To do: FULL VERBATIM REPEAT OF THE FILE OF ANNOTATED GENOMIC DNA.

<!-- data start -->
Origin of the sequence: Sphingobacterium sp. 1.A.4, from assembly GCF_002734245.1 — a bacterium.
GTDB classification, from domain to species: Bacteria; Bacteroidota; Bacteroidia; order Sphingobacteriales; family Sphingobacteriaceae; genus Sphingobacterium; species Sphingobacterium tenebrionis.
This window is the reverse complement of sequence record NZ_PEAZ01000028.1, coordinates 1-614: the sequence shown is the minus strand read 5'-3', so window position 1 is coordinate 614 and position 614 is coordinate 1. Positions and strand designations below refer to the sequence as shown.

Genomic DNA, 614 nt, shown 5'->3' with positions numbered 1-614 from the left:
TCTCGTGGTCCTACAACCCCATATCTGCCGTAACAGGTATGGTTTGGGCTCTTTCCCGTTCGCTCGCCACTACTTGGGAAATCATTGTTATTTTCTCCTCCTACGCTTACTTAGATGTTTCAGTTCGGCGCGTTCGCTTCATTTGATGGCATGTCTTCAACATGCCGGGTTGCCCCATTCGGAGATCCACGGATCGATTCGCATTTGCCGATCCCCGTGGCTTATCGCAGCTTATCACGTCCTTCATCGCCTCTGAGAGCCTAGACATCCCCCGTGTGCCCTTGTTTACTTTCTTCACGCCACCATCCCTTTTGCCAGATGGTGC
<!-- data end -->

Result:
Origin of the sequence: Sphingobacterium sp. 1.A.4, from assembly GCF_002734245.1 — a bacterium.
GTDB classification, from domain to species: Bacteria; Bacteroidota; Bacteroidia; order Sphingobacteriales; family Sphingobacteriaceae; genus Sphingobacterium; species Sphingobacterium tenebrionis.
This window is the reverse complement of sequence record NZ_PEAZ01000028.1, coordinates 1-614: the sequence shown is the minus strand read 5'-3', so window position 1 is coordinate 614 and position 614 is coordinate 1. Positions and strand designations below refer to the sequence as shown.

Genomic DNA, 614 nt, shown 5'->3' with positions numbered 1-614 from the left:
TCTCGTGGTCCTACAACCCCATATCTGCCGTAACAGGTATGGTTTGGGCTCTTTCCCGTTCGCTCGCCACTACTTGGGAAATCATTGTTATTTTCTCCTCCTACGCTTACTTAGATGTTTCAGTTCGGCGCGTTCGCTTCATTTGATGGCATGTCTTCAACATGCCGGGTTGCCCCATTCGGAGATCCACGGATCGATTCGCATTTGCCGATCCCCGTGGCTTATCGCAGCTTATCACGTCCTTCATCGCCTCTGAGAGCCTAGACATCCCCCGTGTGCCCTTGTTTACTTTCTTCACGCCACCATCCCTTTTGCCAGATGGTGC